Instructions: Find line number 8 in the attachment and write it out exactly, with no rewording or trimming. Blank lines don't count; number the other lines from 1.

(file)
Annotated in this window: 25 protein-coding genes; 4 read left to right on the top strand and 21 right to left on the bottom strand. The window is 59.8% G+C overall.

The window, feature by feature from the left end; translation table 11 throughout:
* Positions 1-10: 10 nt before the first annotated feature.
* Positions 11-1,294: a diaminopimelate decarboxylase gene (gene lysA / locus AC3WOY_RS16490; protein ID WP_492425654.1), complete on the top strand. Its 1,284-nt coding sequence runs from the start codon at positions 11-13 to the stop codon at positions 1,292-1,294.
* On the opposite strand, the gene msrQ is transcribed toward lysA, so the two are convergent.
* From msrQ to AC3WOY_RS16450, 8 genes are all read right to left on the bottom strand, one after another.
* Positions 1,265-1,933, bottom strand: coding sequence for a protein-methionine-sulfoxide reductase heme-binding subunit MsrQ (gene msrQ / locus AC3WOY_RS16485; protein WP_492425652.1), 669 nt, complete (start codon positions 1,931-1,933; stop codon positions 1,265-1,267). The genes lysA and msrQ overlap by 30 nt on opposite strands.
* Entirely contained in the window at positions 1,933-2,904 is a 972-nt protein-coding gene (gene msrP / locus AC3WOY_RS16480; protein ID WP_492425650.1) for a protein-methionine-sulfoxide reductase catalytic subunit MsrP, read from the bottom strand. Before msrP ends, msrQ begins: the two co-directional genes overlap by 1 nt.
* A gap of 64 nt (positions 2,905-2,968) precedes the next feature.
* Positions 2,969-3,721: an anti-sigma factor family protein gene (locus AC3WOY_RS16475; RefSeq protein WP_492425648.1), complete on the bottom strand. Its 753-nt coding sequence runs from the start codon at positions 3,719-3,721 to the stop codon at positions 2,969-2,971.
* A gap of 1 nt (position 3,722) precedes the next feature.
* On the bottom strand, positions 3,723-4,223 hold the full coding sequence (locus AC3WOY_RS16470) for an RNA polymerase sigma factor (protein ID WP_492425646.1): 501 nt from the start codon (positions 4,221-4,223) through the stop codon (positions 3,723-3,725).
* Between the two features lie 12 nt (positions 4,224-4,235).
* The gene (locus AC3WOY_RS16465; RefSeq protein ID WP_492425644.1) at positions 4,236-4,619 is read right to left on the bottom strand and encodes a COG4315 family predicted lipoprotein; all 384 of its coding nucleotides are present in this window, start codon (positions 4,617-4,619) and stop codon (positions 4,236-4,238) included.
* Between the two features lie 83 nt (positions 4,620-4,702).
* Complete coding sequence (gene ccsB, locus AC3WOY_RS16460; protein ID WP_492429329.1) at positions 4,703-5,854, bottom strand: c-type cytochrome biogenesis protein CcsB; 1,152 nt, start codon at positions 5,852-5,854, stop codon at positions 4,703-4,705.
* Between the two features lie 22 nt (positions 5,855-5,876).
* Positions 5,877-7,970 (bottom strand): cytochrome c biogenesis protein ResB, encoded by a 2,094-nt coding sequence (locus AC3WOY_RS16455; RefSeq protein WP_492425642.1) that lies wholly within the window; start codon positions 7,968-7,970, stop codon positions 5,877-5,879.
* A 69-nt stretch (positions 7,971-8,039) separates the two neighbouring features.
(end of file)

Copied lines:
* Entirely contained in the window at positions 1,933-2,904 is a 972-nt protein-coding gene (gene msrP / locus AC3WOY_RS16480; protein ID WP_492425650.1) for a protein-methionine-sulfoxide reductase catalytic subunit MsrP, read from the bottom strand. Before msrP ends, msrQ begins: the two co-directional genes overlap by 1 nt.